And so we come at last to the mother of them all. This illustration of Jerusalem as it would have appeared in the first century A.D. was the last one which I completed for the HCSB Study Bible, and it was also the most technically challenging. This was due to the sheer amount of detail, exacerbated by the large size required for the final since this illustration would be doing double duty: a close-up, detailed view of the entire temple complex and surrounding areas would be shown on the same spread which features the two views of Herod’s Temple which I have detailed here previously, and another spread would feature the complete illustration of the entire city.
I proposed two possible views during the sketching phase. One view was from the same angle (southeast) that all of the other, Old Testament views of Jerusalem had employed.
This had the advantage of continuity, but I really felt that a view looking over the Mount of Olives from the east would be more dramatic and would better display the more interesting parts of the city, especially the temple complex.
In either case, I wanted to position things carefully so that (for the complete view) nothing of crucial interest would get lost in the gutter, which is always a concern when working across a full spread, especially in a book which has a large number of pages. Ultimately the second view won out, and then began the process, which progressed in fits in starts over several months, of executing a detailed sketch at full size (19" x 24").
Once this was approved, I backed the sketch up to a piece of bristol board and rendered the final using a technical pen, with the aid of a lightbox. (I couldn’t bear the thought of actually transferring the sketch directly to the board, which essentially would have meant having to draw every detail not twice but three times!) At this point point the deadline was drawing near and I spent several days on end at the drawing table. There were oh so many individual buildings and houses! My drawing hand was pretty sore by the time it was finished, and I had a distinctive callous on the last knuckle of my middle finger, where the pen rested—but it was all worth it!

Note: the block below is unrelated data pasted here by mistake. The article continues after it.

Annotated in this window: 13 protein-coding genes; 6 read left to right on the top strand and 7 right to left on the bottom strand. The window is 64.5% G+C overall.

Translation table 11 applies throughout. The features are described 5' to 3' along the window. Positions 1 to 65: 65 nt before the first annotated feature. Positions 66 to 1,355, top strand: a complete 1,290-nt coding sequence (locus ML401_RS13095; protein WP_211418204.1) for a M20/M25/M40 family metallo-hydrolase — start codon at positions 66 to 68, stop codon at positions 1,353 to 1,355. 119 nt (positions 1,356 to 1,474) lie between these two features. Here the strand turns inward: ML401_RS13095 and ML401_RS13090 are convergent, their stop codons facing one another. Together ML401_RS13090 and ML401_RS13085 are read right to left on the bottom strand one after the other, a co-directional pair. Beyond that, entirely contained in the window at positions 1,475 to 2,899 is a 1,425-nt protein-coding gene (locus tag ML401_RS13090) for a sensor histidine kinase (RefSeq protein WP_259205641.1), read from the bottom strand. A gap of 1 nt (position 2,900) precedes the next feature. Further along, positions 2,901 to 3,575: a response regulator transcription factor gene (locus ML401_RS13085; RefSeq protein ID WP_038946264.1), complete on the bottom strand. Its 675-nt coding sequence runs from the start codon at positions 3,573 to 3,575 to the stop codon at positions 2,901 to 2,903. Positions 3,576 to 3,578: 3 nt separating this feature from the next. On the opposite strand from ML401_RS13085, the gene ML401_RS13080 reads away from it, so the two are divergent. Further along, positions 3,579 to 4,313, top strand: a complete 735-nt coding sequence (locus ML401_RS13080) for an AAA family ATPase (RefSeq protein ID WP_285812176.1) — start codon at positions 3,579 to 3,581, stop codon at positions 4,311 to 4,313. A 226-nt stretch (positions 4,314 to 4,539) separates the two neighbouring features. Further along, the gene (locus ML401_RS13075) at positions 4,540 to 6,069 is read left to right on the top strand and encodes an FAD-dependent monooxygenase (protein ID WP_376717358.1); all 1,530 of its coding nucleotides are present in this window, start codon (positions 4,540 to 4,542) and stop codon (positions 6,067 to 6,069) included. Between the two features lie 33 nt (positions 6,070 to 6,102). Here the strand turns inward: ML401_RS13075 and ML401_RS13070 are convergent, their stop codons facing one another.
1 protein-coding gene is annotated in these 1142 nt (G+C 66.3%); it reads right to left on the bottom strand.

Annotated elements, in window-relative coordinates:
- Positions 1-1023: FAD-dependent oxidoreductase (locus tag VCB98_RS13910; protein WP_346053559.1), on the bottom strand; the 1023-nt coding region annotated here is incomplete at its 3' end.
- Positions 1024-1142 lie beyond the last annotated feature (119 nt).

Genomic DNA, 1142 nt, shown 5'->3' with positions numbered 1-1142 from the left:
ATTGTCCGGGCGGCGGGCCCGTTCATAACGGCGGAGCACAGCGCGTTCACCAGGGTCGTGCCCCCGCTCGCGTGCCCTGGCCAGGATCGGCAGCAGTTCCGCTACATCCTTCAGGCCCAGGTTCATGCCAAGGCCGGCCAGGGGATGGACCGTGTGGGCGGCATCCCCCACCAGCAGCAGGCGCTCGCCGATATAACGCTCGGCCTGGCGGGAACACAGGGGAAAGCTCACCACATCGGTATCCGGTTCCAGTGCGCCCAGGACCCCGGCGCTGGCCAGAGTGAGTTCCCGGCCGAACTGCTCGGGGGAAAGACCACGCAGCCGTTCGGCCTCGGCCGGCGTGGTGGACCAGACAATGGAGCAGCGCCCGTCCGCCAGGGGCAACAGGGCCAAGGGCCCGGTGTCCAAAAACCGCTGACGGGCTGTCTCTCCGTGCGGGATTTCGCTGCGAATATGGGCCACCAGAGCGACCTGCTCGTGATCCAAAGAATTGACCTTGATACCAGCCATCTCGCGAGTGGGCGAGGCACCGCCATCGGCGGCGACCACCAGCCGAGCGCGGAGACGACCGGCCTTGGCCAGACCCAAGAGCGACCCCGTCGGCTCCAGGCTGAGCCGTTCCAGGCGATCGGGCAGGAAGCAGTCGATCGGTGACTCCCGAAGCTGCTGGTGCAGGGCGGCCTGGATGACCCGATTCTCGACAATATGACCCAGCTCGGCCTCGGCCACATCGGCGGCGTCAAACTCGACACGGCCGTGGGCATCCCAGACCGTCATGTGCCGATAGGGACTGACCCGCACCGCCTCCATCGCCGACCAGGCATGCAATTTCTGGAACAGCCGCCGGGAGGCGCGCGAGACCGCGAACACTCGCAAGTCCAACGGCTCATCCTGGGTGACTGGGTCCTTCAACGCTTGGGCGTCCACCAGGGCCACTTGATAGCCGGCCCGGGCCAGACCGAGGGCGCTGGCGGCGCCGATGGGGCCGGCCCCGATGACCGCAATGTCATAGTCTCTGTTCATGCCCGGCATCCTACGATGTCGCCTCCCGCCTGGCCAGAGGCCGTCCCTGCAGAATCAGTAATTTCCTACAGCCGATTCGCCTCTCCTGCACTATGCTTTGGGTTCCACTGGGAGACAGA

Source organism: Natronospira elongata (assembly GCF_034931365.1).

Here is a final, detailed view—and with this my posts on this particularly, big, exciting and rewarding project come to an end. Many thanks to those of you who have eagerly followed these posts over the course of the past few months. Please continue to check back in on a weekly basis or so; I plan to keep posting regularly on other projects and other topics that will merit your interest and attention!